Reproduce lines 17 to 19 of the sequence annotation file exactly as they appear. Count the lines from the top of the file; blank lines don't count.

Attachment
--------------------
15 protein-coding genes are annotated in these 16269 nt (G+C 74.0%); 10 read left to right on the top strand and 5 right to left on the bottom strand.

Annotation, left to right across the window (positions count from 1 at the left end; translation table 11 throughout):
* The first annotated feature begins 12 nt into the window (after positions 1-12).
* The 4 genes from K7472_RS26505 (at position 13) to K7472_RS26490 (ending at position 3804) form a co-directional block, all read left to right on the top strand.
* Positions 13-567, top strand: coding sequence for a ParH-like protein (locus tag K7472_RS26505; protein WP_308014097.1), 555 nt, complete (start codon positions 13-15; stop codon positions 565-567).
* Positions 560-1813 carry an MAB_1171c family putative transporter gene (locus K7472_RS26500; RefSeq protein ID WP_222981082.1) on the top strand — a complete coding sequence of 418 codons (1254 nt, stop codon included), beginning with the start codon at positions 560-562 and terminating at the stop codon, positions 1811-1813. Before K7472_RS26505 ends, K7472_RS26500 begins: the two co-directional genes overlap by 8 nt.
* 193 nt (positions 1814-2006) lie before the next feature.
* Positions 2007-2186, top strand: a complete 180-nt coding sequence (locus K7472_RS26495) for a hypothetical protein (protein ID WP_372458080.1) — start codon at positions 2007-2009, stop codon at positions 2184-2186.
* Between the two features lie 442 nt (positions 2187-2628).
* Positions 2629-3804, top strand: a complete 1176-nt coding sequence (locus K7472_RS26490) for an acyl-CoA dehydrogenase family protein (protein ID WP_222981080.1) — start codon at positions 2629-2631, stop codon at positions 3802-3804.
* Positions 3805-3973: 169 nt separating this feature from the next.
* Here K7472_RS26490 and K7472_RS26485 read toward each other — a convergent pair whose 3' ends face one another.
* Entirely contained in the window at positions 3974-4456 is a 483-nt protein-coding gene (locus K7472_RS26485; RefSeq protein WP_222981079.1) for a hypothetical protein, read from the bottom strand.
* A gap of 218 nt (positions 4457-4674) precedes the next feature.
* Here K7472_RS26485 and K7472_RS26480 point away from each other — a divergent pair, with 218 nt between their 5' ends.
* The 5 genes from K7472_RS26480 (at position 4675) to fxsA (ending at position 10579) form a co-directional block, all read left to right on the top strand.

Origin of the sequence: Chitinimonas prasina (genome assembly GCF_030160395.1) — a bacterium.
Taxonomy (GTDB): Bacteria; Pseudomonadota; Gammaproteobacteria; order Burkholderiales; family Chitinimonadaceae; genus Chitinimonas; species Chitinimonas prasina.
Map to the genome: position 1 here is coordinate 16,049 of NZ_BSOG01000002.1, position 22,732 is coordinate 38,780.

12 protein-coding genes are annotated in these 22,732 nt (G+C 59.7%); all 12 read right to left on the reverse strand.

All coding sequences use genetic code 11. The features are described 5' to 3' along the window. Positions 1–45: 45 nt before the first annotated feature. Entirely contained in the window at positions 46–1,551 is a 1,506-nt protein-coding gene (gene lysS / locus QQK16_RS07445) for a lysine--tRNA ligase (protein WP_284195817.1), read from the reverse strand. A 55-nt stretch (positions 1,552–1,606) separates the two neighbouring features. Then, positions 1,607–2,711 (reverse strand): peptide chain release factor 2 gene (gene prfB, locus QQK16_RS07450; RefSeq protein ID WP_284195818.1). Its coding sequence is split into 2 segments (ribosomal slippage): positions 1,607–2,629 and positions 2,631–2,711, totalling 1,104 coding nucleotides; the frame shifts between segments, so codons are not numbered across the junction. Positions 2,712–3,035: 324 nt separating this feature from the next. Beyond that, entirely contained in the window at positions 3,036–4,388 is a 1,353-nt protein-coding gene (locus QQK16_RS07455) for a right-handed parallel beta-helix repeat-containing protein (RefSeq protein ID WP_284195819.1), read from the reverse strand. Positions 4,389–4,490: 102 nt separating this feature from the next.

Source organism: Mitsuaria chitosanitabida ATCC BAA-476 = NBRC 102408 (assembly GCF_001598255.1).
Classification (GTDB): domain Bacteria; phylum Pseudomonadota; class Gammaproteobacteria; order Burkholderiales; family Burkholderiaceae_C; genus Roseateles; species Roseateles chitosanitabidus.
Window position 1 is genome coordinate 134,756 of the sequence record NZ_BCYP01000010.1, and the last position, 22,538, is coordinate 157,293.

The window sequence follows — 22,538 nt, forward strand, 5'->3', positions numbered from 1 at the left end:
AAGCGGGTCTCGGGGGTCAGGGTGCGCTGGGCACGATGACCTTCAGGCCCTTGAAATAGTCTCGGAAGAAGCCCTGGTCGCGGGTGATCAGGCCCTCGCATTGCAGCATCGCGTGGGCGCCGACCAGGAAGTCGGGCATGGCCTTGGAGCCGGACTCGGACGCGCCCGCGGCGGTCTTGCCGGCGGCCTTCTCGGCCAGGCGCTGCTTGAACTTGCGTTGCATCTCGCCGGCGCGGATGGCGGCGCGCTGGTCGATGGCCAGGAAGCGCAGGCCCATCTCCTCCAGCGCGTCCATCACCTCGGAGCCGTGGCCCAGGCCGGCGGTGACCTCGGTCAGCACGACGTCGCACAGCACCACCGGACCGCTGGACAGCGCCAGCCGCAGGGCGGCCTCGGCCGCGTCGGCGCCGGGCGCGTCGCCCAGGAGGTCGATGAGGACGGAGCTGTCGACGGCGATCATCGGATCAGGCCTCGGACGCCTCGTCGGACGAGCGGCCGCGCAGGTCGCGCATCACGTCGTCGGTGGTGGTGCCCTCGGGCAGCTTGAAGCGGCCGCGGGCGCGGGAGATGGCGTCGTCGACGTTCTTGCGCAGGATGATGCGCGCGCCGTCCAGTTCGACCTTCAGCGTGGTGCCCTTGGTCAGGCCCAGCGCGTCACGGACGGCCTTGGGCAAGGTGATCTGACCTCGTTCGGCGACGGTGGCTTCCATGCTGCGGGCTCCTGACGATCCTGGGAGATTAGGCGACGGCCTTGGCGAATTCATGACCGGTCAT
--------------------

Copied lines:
Origin of the sequence: Chitinimonas prasina (genome assembly GCF_030160395.1) — a bacterium.
Taxonomy (GTDB): Bacteria; Pseudomonadota; Gammaproteobacteria; order Burkholderiales; family Chitinimonadaceae; genus Chitinimonas; species Chitinimonas prasina.
Map to the genome: position 1 here is coordinate 16,049 of NZ_BSOG01000002.1, position 22,732 is coordinate 38,780.